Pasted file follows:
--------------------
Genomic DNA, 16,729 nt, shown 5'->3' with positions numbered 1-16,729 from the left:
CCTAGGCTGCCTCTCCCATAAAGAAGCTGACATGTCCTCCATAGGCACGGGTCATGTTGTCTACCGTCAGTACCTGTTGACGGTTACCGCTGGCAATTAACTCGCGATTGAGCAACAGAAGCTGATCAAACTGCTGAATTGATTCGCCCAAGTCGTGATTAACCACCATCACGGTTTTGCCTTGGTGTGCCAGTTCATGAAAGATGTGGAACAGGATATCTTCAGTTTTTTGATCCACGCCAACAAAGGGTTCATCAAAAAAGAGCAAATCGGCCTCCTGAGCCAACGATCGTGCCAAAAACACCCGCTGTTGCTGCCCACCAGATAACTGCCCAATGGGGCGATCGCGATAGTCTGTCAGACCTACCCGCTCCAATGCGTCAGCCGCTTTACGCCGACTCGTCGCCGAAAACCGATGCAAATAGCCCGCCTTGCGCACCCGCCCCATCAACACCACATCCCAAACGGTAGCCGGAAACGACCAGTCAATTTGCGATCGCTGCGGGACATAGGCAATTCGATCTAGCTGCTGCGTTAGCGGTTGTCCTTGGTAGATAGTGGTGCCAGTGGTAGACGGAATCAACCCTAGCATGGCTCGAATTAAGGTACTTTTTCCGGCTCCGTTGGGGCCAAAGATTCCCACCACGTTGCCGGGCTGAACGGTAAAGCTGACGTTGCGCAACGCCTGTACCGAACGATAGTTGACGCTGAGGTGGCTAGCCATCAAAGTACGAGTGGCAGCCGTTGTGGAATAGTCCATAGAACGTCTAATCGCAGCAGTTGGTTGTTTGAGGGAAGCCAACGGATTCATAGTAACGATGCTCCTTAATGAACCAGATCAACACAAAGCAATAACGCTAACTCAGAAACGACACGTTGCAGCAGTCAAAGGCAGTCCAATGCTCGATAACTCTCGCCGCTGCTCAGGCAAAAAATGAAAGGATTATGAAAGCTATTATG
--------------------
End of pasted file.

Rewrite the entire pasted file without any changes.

Genomic DNA, 16,729 nt, shown 5'->3' with positions numbered 1-16,729 from the left:
CCTAGGCTGCCTCTCCCATAAAGAAGCTGACATGTCCTCCATAGGCACGGGTCATGTTGTCTACCGTCAGTACCTGTTGACGGTTACCGCTGGCAATTAACTCGCGATTGAGCAACAGAAGCTGATCAAACTGCTGAATTGATTCGCCCAAGTCGTGATTAACCACCATCACGGTTTTGCCTTGGTGTGCCAGTTCATGAAAGATGTGGAACAGGATATCTTCAGTTTTTTGATCCACGCCAACAAAGGGTTCATCAAAAAAGAGCAAATCGGCCTCCTGAGCCAACGATCGTGCCAAAAACACCCGCTGTTGCTGCCCACCAGATAACTGCCCAATGGGGCGATCGCGATAGTCTGTCAGACCTACCCGCTCCAATGCGTCAGCCGCTTTACGCCGACTCGTCGCCGAAAACCGATGCAAATAGCCCGCCTTGCGCACCCGCCCCATCAACACCACATCCCAAACGGTAGCCGGAAACGACCAGTCAATTTGCGATCGCTGCGGGACATAGGCAATTCGATCTAGCTGCTGCGTTAGCGGTTGTCCTTGGTAGATAGTGGTGCCAGTGGTAGACGGAATCAACCCTAGCATGGCTCGAATTAAGGTACTTTTTCCGGCTCCGTTGGGGCCAAAGATTCCCACCACGTTGCCGGGCTGAACGGTAAAGCTGACGTTGCGCAACGCCTGTACCGAACGATAGTTGACGCTGAGGTGGCTAGCCATCAAAGTACGAGTGGCAGCCGTTGTGGAATAGTCCATAGAACGTCTAATCGCAGCAGTTGGTTGTTTGAGGGAAGCCAACGGATTCATAGTAACGATGCTCCTTAATGAACCAGATCAACACAAAGCAATAACGCTAACTCAGAAACGACACGTTGCAGCAGTCAAAGGCAGTCCAATGCTCGATAACTCTCGCCGCTGCTCAGGCAAAAAATGAAAGGATTATGAAAGCTATTATG